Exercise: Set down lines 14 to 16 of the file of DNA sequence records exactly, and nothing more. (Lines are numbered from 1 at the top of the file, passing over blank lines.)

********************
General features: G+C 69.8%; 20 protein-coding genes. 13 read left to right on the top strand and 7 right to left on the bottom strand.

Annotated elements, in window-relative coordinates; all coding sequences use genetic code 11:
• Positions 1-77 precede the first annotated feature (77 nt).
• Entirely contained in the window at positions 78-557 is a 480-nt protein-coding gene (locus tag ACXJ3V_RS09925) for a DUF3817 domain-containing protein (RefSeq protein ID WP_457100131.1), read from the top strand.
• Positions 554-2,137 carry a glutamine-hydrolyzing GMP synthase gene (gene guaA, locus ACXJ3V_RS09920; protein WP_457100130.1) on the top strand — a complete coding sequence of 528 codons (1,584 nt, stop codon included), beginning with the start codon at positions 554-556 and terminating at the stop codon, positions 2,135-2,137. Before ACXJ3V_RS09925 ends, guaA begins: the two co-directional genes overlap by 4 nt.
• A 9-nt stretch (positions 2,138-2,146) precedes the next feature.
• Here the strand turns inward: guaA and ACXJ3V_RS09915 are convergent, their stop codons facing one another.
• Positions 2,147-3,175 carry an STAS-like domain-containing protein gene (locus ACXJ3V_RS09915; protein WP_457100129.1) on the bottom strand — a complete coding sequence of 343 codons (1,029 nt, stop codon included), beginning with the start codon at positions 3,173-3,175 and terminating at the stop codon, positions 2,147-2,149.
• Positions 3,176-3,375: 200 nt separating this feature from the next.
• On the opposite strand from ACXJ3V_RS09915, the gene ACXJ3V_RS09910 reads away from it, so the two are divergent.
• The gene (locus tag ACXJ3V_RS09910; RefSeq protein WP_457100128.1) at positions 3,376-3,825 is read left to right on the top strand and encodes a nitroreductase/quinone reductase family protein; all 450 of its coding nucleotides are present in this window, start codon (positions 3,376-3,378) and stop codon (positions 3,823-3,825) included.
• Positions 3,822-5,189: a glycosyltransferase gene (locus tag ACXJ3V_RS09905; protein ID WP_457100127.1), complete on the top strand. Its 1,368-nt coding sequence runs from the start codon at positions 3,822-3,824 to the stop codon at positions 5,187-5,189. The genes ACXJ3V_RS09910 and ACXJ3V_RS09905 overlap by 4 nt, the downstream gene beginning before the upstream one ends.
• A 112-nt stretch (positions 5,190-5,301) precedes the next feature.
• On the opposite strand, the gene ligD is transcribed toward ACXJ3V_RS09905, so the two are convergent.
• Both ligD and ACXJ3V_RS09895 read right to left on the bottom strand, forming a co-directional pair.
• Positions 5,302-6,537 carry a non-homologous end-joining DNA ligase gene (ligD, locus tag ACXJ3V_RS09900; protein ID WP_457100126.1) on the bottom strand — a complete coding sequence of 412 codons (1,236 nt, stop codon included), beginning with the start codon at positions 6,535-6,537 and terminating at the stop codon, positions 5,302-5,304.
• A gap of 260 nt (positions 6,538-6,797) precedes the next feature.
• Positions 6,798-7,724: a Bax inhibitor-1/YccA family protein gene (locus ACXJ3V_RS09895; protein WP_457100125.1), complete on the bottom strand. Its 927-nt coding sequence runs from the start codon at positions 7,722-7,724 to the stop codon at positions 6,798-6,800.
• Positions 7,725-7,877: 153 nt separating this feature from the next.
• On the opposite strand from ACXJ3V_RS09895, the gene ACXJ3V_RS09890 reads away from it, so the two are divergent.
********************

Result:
• On the opposite strand, the gene ligD is transcribed toward ACXJ3V_RS09905, so the two are convergent.
• Both ligD and ACXJ3V_RS09895 read right to left on the bottom strand, forming a co-directional pair.
• Positions 5,302-6,537 carry a non-homologous end-joining DNA ligase gene (ligD, locus tag ACXJ3V_RS09900; protein ID WP_457100126.1) on the bottom strand — a complete coding sequence of 412 codons (1,236 nt, stop codon included), beginning with the start codon at positions 6,535-6,537 and terminating at the stop codon, positions 5,302-5,304.